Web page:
AWARAN: Although the government, the army and some non-governmental organisations have been providing relief to people affected by two earthquakes in Awaran and Kech districts of Balochistan, thousands are still living without shelter and food.

The provincial government admitted that relief goods could not be transported to several areas because of security reasons and dilapidated condition of roads. Meanwhile, looting of relief was reported from Mashkay area.

Armed men took away three trucks and abandoned them after offloading supplies. Confirming the incident, officials said the government was making arrangements to provide security for smooth supply of relief to the affected areas.

Hundreds of thousands of people were rendered homeless after their houses were razed to the ground by the earthquakes which also destroyed wells and their other sources of water.

Citing an initial assessment, officials said 180,000 to 200,000 people had been affected by the quakes. About 35,000 houses collapsed or were badly damaged. Some villages in Awaran and Kech have been flattened.

RESCUE WORK REVIEWED: A meeting presided over by the chief secretary on Sunday reviewed rescue and relief activities in the quake-hit areas and decided to immediately provide 35,000 tents to the affected families. They will also be given ready-to-eat food and dry ration for one month.

“The Balochistan government has been making efforts and utilising all its available resources to provide shelter, drinking water, food and medicines to the affected families,” the chief secretary said. Besides, he added, the federal and provincial governments, the army and Frontier Corps and Edhi Foundation and some NGOs were also providing relief to the affected people.

He said there was no need for an international appeal because the government had adequate stock of tents, foodstuff, medicines and other items. But, he added, it was up to Chief Minister Abdul Malik Baloch to take a decision in this regard. The meeting was informed that Prime Minister Nawaz Sharif was expected to visit the quake-stricken districts after his return from New York and announce a package for rehabilitation of the affected families. It was told that 10,000 tents announced by Punjab Chief Minister Shahbaz Sharif and 5,000 by Sindh Chief Minister Qaim Ali Shah had started reaching the affected districts.

The Balochistan government has shifted the offices of commissioner and regional police officer of Kalat division to Awaran to monitor rescue and relief operation and law and order and ensure smooth supply of relief.

Balochistan government’s spokesman Mir Jan Mohammad Buledi and Provincial Disaster Management Authority’s director general Hafiz Abdul Basit told reporters that so far 153 trucks loaded with relief goods had reached the affected areas. Twenty trucks are being dispatched daily. They said a group of quake-hit people stopped a truck in Tarteej area on Sunday and took away relief goods, but added that such incidents were not unusual since people were hungry and needed food.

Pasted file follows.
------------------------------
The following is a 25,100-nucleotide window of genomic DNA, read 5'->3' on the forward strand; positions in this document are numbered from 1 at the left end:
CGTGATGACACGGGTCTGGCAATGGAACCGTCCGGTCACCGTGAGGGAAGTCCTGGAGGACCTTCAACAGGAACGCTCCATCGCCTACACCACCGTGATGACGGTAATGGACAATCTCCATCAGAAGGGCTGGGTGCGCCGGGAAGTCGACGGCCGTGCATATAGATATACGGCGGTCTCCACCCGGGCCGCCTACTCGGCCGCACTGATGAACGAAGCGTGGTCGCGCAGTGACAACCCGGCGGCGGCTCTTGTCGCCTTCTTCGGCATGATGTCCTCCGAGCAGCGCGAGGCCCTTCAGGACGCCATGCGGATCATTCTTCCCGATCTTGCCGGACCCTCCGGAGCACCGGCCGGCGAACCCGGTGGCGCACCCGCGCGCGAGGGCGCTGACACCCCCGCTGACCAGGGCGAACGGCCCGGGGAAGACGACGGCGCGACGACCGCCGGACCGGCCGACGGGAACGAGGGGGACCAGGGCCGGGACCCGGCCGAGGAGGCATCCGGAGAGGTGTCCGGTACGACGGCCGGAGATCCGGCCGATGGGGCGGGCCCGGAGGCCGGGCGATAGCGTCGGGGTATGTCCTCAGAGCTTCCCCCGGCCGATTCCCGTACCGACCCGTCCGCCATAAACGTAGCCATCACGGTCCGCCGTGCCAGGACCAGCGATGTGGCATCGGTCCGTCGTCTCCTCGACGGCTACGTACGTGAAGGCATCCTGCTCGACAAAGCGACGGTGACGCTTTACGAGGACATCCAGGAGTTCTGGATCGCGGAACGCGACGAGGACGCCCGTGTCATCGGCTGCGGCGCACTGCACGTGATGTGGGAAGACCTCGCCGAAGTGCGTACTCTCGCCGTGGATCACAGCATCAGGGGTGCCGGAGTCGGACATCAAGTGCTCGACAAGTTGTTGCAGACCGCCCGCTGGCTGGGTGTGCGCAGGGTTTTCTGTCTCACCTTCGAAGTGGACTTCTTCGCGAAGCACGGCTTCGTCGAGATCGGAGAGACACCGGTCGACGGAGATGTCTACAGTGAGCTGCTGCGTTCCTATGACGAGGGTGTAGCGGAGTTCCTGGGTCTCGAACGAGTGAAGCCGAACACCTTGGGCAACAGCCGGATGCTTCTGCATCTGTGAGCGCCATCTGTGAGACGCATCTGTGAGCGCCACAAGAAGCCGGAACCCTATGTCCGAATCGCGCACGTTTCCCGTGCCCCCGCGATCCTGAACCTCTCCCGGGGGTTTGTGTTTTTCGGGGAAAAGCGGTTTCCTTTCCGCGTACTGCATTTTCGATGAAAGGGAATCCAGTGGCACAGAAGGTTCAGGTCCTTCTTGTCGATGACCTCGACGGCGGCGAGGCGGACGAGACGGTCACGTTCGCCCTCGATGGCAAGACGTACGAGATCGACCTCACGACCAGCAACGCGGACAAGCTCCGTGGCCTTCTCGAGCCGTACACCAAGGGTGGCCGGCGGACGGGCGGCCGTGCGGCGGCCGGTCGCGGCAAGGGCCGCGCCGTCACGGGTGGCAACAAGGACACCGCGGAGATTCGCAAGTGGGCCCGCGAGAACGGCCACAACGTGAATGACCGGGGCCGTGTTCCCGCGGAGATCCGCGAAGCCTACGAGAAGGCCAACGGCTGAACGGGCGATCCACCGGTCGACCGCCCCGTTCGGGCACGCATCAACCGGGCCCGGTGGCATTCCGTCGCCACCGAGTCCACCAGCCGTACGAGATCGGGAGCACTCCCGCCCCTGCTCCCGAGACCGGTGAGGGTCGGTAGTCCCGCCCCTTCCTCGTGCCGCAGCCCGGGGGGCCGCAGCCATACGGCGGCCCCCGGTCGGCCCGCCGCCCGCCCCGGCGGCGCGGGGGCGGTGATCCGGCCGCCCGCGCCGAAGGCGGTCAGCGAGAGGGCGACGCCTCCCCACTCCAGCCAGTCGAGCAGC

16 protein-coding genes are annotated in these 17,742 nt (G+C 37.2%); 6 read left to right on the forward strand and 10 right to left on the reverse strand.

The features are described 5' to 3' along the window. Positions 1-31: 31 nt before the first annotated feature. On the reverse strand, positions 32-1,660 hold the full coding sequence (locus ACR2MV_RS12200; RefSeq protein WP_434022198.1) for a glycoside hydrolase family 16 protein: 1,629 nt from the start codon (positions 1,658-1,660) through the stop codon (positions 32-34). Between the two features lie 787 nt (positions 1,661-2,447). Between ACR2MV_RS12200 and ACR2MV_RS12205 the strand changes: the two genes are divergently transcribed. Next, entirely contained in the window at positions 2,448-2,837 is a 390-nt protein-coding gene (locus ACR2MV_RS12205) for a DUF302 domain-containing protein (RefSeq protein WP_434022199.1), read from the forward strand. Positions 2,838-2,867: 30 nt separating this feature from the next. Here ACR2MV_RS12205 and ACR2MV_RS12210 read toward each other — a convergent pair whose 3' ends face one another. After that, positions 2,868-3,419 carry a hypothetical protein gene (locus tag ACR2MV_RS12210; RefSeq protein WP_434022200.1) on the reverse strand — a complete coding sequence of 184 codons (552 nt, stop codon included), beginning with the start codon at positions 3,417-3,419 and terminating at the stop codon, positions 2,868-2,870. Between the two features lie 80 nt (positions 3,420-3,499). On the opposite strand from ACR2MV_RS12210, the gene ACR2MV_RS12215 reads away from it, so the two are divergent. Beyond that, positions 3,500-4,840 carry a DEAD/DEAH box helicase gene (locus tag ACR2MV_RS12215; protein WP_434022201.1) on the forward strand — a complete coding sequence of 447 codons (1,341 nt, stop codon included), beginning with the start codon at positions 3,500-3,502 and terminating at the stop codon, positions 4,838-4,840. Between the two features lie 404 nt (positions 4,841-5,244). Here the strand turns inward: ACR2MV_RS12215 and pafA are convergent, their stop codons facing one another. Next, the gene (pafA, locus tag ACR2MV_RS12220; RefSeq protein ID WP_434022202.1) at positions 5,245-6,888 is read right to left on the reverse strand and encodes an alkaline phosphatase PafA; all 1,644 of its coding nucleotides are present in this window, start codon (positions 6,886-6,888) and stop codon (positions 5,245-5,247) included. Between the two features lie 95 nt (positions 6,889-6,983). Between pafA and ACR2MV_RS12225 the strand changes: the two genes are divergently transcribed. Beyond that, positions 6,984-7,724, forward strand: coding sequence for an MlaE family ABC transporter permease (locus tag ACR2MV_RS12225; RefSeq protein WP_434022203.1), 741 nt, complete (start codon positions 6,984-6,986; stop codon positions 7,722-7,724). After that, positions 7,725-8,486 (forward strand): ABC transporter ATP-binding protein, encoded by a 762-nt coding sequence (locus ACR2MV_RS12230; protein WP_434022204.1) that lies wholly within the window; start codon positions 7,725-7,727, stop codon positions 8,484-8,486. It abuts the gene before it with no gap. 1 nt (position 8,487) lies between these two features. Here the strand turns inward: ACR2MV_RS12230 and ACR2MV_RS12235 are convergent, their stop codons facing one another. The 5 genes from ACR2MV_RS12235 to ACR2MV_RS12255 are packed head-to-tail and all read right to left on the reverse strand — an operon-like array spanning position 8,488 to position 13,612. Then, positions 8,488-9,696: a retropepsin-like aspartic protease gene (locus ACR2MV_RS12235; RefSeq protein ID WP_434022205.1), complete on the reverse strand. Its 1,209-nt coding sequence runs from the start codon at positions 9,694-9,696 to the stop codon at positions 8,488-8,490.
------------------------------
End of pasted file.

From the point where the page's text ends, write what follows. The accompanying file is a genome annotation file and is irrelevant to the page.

They said Mashkay had been badly affected by the earthquakes. “Four transport helicopters and a C-130 plane are being used to drop relief goods in Nokjo, Jeebri and other areas of Mashkay sub-division.”

They said 28 trucks carrying relief items had reached Mashkay and another 26 had been dispatched to the affected areas.

“We have decided to divide the affected areas into six sectors for better coordination between the civil administration and the army, FC and other stakeholders for distribution of relief goods,” Mr Basit said.

He said 18 people were killed and over 50 injured in Saturday’s earthquake in Nokjo.

Mr Buledi said the provincial government was serious about the relief work and that’s why the chief minister himself had been in Awaran for three days. He said Dr Malik and Senator Mir Hasil Bizenjo, accompanied by officials, had visited Labach and other areas and distributed relief goods among the affected people.

DSS adds: The victims of Saturday’s earthquake have been buried.

“All the 22 victims were buried on Sunday in Nokjo village of Awaran district, which was badly affected by the quake yesterday,” a senior local government official said.

Pehli Kiran,Community Service: By Pir Arkam Photographer

We went to a little poor school, along with story books, colouring books and made these little flowers smile 🙂

Child labor and poverty are inevitably bound together and if you continue to use the labor of children as the treatment for the social disease of poverty, you will have both poverty and child labor to the end of time.


Rich kids gave us their old clothes. They were the best clothes we ever had. We were these very pure, naive, poor children. The rich kids called us a lot of names but it never bothered us because we didn’t know what the words meant.

Katy Perry visits destroyed school

This gallery comprises photos released by Unicef, showing US singer Katy Perry on a visit to a primary school in Ampihaonana, Madagascar, that has been rebuilt by Unicef after it was destroyed by a cyclone on April 5, 2013.

Perry’s visit is intended to focus on the children’s situation in one of the poorest countries in the world that is still recovering from a political crisis and ensuing coup in 2009. Currently, some 82 per cent of Malagasies are unable to afford basic needs and services, including food and healthcare.